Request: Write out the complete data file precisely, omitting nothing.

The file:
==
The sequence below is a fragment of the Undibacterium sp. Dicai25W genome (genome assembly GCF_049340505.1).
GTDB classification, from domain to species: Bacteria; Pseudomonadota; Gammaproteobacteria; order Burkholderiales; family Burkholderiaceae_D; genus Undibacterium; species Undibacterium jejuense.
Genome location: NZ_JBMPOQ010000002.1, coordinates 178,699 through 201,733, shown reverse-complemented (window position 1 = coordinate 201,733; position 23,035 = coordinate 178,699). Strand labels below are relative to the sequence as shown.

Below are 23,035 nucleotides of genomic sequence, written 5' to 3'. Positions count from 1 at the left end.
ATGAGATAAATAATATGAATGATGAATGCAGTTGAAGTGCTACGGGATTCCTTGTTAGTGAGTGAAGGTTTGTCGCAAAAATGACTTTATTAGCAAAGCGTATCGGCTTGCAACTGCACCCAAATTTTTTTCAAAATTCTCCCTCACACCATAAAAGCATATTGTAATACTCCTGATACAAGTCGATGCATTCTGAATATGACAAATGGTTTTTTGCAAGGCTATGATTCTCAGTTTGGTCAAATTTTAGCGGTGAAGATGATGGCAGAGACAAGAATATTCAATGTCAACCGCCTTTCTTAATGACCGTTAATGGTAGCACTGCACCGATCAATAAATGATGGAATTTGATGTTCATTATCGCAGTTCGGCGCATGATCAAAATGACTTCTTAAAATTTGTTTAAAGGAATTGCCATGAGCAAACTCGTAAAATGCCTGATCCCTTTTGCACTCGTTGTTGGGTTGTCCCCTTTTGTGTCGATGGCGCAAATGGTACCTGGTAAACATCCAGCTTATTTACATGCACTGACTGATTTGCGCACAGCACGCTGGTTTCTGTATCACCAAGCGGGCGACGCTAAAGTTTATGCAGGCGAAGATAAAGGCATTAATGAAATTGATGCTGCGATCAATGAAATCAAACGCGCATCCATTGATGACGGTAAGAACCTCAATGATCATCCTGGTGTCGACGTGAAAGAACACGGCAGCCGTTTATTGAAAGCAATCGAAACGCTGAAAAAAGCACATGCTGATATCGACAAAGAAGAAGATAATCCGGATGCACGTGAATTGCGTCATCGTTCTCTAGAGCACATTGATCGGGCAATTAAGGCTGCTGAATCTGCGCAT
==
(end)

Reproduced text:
The sequence below is a fragment of the Undibacterium sp. Dicai25W genome (genome assembly GCF_049340505.1).
GTDB classification, from domain to species: Bacteria; Pseudomonadota; Gammaproteobacteria; order Burkholderiales; family Burkholderiaceae_D; genus Undibacterium; species Undibacterium jejuense.
Genome location: NZ_JBMPOQ010000002.1, coordinates 178,699 through 201,733, shown reverse-complemented (window position 1 = coordinate 201,733; position 23,035 = coordinate 178,699). Strand labels below are relative to the sequence as shown.

Below are 23,035 nucleotides of genomic sequence, written 5' to 3'. Positions count from 1 at the left end.
ATGAGATAAATAATATGAATGATGAATGCAGTTGAAGTGCTACGGGATTCCTTGTTAGTGAGTGAAGGTTTGTCGCAAAAATGACTTTATTAGCAAAGCGTATCGGCTTGCAACTGCACCCAAATTTTTTTCAAAATTCTCCCTCACACCATAAAAGCATATTGTAATACTCCTGATACAAGTCGATGCATTCTGAATATGACAAATGGTTTTTTGCAAGGCTATGATTCTCAGTTTGGTCAAATTTTAGCGGTGAAGATGATGGCAGAGACAAGAATATTCAATGTCAACCGCCTTTCTTAATGACCGTTAATGGTAGCACTGCACCGATCAATAAATGATGGAATTTGATGTTCATTATCGCAGTTCGGCGCATGATCAAAATGACTTCTTAAAATTTGTTTAAAGGAATTGCCATGAGCAAACTCGTAAAATGCCTGATCCCTTTTGCACTCGTTGTTGGGTTGTCCCCTTTTGTGTCGATGGCGCAAATGGTACCTGGTAAACATCCAGCTTATTTACATGCACTGACTGATTTGCGCACAGCACGCTGGTTTCTGTATCACCAAGCGGGCGACGCTAAAGTTTATGCAGGCGAAGATAAAGGCATTAATGAAATTGATGCTGCGATCAATGAAATCAAACGCGCATCCATTGATGACGGTAAGAACCTCAATGATCATCCTGGTGTCGACGTGAAAGAACACGGCAGCCGTTTATTGAAAGCAATCGAAACGCTGAAAAAAGCACATGCTGATATCGACAAAGAAGAAGATAATCCGGATGCACGTGAATTGCGTCATCGTTCTCTAGAGCACATTGATCGGGCAATTAAGGCTGCTGAATCTGCGCAT